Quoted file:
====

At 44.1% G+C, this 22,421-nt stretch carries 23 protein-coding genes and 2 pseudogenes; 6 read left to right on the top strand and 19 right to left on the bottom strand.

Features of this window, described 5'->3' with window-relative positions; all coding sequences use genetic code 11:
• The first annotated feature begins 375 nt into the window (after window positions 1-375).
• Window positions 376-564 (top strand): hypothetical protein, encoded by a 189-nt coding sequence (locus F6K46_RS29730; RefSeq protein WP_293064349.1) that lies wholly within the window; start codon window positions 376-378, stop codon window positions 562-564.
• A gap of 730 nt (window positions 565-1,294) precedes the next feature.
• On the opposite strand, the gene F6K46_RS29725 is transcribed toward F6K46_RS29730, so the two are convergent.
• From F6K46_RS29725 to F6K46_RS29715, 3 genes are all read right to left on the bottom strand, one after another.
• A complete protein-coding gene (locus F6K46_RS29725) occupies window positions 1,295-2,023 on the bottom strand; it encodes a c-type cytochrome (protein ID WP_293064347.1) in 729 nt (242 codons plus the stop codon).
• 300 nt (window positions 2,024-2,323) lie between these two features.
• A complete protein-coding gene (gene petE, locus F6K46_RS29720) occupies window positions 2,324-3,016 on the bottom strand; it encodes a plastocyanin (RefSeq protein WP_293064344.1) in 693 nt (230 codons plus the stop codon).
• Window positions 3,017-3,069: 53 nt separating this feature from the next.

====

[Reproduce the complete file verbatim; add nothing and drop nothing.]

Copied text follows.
At 44.1% G+C, this 22,421-nt stretch carries 23 protein-coding genes and 2 pseudogenes; 6 read left to right on the top strand and 19 right to left on the bottom strand.

Features of this window, described 5'->3' with window-relative positions; all coding sequences use genetic code 11:
• The first annotated feature begins 375 nt into the window (after window positions 1-375).
• Window positions 376-564 (top strand): hypothetical protein, encoded by a 189-nt coding sequence (locus F6K46_RS29730; RefSeq protein WP_293064349.1) that lies wholly within the window; start codon window positions 376-378, stop codon window positions 562-564.
• A gap of 730 nt (window positions 565-1,294) precedes the next feature.
• On the opposite strand, the gene F6K46_RS29725 is transcribed toward F6K46_RS29730, so the two are convergent.
• From F6K46_RS29725 to F6K46_RS29715, 3 genes are all read right to left on the bottom strand, one after another.
• A complete protein-coding gene (locus F6K46_RS29725) occupies window positions 1,295-2,023 on the bottom strand; it encodes a c-type cytochrome (protein ID WP_293064347.1) in 729 nt (242 codons plus the stop codon).
• 300 nt (window positions 2,024-2,323) lie between these two features.
• A complete protein-coding gene (gene petE, locus F6K46_RS29720) occupies window positions 2,324-3,016 on the bottom strand; it encodes a plastocyanin (RefSeq protein WP_293064344.1) in 693 nt (230 codons plus the stop codon).
• Window positions 3,017-3,069: 53 nt separating this feature from the next.